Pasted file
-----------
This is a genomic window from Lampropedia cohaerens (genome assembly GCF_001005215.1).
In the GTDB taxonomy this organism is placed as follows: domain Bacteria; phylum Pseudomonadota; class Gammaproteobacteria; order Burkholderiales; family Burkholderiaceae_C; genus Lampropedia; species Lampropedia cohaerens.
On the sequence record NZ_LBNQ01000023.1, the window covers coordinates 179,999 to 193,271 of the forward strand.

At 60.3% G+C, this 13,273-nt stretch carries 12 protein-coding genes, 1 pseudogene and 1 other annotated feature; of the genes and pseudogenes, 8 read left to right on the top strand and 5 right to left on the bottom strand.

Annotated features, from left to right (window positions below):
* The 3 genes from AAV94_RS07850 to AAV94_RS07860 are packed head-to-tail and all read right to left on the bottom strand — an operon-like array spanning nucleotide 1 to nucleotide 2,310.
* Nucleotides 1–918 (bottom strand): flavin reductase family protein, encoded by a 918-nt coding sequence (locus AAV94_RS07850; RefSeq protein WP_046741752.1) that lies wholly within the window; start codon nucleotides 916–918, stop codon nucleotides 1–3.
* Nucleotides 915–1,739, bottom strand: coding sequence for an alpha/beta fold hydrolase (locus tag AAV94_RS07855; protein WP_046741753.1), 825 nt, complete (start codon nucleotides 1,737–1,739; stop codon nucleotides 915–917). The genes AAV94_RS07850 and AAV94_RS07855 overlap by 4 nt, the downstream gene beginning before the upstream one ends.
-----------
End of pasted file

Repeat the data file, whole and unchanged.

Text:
This is a genomic window from Lampropedia cohaerens (genome assembly GCF_001005215.1).
In the GTDB taxonomy this organism is placed as follows: domain Bacteria; phylum Pseudomonadota; class Gammaproteobacteria; order Burkholderiales; family Burkholderiaceae_C; genus Lampropedia; species Lampropedia cohaerens.
On the sequence record NZ_LBNQ01000023.1, the window covers coordinates 179,999 to 193,271 of the forward strand.

At 60.3% G+C, this 13,273-nt stretch carries 12 protein-coding genes, 1 pseudogene and 1 other annotated feature; of the genes and pseudogenes, 8 read left to right on the top strand and 5 right to left on the bottom strand.

Annotated features, from left to right (window positions below):
* The 3 genes from AAV94_RS07850 to AAV94_RS07860 are packed head-to-tail and all read right to left on the bottom strand — an operon-like array spanning nucleotide 1 to nucleotide 2,310.
* Nucleotides 1–918 (bottom strand): flavin reductase family protein, encoded by a 918-nt coding sequence (locus AAV94_RS07850; RefSeq protein WP_046741752.1) that lies wholly within the window; start codon nucleotides 916–918, stop codon nucleotides 1–3.
* Nucleotides 915–1,739, bottom strand: coding sequence for an alpha/beta fold hydrolase (locus tag AAV94_RS07855; protein WP_046741753.1), 825 nt, complete (start codon nucleotides 1,737–1,739; stop codon nucleotides 915–917). The genes AAV94_RS07850 and AAV94_RS07855 overlap by 4 nt, the downstream gene beginning before the upstream one ends.